Valentino Rossi has been an icon for our beloved sport, and many fans owe their introduction to MotoGP to him. It will be bizarre next year to see a grid that doesn’t include the iconic 46 – after all, he’s been racing for longer than I’ve been alive! However, his legacy will forever live on in the memories he gave us, his 7 premier class plaques on the trophy, his sea of dedicated yellow-clad fans that span across the grandstands, and in his very own VR46 team that will next year be a permanent feature on the premier class grid.
After all, that’s said and done; the 42-year-old has more than earned his retirement and whilst I am certain that many tears will be shed at the end of this season, right now, all I have to say is thank you, Valentino. Thank you for everything.
Hopefully we get to see podium 200 before the end of the season!
What is next for Valentino Rossi
Rossi himself said he wants to continue to race, particularly with cars however he does not know which championship yet. A frequent competitor in the Monza rally, with many claiming Rossi could have been WRC champion if he chose that route. Rossi also mentioned running a Moto GP team with his brother Luca, word on the street says Dorna have slots for entries, and we know Vale wouldn’t struggle to get bikes. If all else fails, and Rossi does get bored I’m sure there are instructor spaces at UK trackdays!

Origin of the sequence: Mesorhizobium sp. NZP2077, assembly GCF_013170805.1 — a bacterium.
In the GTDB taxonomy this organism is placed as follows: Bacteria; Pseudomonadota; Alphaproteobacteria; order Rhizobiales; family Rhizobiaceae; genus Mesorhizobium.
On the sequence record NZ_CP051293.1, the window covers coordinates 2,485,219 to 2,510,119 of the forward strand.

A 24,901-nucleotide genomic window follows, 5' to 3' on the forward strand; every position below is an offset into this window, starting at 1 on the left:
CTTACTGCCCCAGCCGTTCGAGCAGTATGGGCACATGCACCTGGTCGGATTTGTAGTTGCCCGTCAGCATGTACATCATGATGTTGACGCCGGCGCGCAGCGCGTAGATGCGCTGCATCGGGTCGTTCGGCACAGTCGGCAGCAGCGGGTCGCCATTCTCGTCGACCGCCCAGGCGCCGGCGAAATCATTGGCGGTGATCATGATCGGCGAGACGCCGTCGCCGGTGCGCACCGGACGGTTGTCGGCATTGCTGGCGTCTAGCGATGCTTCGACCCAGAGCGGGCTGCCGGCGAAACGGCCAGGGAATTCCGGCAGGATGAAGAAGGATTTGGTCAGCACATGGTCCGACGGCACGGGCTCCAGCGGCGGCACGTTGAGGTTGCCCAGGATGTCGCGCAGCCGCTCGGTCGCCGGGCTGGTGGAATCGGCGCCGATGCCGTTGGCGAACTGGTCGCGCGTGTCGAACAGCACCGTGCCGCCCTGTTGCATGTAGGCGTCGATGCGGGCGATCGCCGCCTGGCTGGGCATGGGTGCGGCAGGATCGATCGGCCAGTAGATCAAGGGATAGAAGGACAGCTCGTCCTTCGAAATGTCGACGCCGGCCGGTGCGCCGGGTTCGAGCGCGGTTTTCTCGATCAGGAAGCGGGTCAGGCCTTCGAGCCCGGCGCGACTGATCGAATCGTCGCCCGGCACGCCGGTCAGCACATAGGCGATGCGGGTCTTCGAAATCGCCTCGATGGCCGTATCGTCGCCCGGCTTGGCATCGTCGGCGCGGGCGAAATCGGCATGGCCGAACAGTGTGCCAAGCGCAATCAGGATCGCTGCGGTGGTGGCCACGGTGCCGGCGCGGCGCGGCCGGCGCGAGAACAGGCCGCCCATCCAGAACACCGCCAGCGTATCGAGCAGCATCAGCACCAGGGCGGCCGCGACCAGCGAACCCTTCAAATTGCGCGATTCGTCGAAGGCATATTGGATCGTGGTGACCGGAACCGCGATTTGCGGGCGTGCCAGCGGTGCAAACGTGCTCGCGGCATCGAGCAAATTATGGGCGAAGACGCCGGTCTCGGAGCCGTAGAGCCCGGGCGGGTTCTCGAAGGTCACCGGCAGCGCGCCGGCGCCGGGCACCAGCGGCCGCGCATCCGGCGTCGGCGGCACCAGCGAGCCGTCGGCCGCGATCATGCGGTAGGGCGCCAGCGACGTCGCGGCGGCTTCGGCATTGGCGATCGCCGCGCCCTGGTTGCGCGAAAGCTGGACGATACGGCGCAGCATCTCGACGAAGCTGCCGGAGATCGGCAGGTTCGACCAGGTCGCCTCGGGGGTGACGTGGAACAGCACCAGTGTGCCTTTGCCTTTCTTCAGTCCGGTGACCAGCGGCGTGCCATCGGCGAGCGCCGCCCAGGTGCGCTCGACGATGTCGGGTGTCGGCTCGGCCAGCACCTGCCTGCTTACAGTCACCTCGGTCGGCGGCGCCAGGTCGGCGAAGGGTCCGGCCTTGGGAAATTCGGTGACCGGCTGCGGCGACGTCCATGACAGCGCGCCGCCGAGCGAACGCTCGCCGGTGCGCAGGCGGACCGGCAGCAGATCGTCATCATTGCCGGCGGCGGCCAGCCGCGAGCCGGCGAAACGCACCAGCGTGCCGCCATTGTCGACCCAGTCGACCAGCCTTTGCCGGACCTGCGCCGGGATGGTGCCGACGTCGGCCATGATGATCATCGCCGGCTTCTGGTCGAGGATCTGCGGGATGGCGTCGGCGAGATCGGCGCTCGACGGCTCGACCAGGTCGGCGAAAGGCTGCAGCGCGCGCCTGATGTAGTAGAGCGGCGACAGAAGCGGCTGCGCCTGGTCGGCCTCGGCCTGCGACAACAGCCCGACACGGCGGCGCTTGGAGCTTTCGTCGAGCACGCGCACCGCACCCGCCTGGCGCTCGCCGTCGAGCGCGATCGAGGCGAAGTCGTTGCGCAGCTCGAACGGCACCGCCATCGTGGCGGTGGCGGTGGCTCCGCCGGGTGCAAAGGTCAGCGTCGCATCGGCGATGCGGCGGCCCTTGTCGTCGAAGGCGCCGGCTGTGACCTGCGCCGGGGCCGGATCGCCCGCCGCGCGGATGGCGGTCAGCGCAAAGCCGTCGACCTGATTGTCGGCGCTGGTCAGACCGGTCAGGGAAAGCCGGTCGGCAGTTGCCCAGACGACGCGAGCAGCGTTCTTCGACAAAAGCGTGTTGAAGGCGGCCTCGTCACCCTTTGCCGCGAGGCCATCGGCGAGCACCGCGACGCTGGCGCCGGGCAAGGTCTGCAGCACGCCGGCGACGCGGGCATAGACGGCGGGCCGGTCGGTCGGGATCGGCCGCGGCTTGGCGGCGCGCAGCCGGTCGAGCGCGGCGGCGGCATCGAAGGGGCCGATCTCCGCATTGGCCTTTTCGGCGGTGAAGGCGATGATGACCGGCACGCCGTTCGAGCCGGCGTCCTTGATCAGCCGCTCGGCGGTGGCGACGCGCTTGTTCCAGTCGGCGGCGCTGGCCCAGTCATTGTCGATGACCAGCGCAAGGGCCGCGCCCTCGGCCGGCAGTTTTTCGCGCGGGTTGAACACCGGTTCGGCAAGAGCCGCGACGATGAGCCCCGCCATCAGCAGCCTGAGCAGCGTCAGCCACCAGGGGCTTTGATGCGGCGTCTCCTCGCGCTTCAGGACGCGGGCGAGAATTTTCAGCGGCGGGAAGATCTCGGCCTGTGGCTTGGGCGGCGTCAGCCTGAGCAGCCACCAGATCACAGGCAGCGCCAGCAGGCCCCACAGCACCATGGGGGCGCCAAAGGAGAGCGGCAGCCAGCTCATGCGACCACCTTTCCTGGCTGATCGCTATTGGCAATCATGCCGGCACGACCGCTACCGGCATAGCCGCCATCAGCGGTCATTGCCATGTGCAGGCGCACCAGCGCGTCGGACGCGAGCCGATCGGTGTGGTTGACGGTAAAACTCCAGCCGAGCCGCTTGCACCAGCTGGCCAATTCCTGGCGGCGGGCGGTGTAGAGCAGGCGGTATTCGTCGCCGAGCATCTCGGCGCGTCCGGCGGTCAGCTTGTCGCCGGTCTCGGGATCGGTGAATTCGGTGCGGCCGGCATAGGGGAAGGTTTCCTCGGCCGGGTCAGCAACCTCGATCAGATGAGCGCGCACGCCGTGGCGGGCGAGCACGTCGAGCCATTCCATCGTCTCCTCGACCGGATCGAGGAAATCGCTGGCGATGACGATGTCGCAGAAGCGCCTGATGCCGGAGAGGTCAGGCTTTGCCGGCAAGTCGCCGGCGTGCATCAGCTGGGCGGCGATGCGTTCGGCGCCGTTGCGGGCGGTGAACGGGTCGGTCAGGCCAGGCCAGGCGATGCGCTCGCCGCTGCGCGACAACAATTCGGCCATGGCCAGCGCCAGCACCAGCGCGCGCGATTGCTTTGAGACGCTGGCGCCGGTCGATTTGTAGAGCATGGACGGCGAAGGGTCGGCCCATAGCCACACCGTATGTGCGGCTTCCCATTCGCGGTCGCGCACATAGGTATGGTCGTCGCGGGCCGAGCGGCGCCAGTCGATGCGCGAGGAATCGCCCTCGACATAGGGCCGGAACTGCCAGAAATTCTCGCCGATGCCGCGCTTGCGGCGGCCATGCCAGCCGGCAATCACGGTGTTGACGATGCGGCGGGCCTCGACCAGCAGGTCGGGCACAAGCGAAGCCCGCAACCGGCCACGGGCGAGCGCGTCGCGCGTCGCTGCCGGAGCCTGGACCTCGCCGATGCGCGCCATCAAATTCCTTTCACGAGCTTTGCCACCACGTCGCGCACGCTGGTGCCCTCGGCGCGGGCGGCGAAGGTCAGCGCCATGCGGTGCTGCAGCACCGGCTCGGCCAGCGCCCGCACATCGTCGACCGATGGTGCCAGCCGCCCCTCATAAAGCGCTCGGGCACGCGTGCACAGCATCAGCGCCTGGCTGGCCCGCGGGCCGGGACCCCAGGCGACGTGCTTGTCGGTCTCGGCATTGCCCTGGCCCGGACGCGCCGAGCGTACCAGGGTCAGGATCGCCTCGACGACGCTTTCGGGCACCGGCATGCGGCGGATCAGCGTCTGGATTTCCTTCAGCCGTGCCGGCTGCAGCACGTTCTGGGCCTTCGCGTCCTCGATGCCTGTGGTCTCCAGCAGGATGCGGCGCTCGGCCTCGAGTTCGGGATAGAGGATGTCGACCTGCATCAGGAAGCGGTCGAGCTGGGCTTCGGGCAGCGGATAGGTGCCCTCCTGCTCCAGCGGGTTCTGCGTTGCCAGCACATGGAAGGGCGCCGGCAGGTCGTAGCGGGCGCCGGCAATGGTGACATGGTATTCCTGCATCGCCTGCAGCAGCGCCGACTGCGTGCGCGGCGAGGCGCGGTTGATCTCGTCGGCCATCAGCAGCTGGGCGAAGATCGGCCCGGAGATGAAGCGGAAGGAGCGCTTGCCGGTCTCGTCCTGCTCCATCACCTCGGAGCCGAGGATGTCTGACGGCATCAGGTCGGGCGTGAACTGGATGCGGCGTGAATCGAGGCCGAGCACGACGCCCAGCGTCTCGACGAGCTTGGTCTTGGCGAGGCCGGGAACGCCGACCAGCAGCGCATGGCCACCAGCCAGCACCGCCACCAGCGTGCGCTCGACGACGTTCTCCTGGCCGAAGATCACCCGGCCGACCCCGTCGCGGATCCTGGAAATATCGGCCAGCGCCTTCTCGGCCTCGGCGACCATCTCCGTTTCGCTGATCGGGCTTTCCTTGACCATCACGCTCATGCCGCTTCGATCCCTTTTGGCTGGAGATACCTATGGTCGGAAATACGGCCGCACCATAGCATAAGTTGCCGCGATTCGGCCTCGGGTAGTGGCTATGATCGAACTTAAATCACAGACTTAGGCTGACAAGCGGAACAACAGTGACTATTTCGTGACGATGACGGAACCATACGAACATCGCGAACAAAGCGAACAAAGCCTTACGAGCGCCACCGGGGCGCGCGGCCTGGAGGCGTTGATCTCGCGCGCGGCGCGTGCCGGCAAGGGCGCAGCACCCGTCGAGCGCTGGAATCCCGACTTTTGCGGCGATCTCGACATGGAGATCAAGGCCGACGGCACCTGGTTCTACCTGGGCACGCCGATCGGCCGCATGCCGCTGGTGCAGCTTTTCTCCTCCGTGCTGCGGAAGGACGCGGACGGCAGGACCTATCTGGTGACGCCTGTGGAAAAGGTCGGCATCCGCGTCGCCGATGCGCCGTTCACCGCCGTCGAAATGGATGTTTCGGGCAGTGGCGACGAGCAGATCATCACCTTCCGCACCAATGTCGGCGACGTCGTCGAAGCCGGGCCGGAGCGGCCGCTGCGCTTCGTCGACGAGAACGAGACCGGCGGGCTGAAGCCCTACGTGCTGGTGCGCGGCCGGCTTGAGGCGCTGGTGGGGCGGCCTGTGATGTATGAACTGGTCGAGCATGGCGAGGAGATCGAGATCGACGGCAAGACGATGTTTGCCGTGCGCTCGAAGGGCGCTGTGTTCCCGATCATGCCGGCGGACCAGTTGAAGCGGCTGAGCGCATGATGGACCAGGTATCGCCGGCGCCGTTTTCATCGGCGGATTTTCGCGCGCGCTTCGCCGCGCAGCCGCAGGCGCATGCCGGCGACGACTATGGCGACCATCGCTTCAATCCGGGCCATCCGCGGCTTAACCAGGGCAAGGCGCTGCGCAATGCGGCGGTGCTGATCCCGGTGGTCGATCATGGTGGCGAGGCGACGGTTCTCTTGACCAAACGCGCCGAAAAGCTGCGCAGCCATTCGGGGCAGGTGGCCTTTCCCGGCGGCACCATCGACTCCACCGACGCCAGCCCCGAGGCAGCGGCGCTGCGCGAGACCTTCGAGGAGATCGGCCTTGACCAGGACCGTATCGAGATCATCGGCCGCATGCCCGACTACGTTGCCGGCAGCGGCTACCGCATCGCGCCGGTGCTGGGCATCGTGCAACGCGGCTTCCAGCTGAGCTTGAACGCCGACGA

Will Moto GP struggle without Rossi?
While some might say yes, some also say no. Sure it feels like 50% of moto GP fans are Rossi fans, I think the sport will continue to thrive as does at the moment. We lost Marquez for a season when he was injured, and let’s be honest it made the races much more interesting. Rossi in 2021 does not have the dominance of Marquez , some would barely notice he was racing, but the next ‘batch’ of riders coming through gives us likeable characters and promises great racing. Moto GP can surely get better, and with Rossi building a team it gives us two riders to support.
This article was written by the fantastic Rebekah Lee, our resident Motorsport nut and MA Creative writing graduate. She’s been fascinated by all things motorsports since childhood – follow her on Twitter at @bekahjlee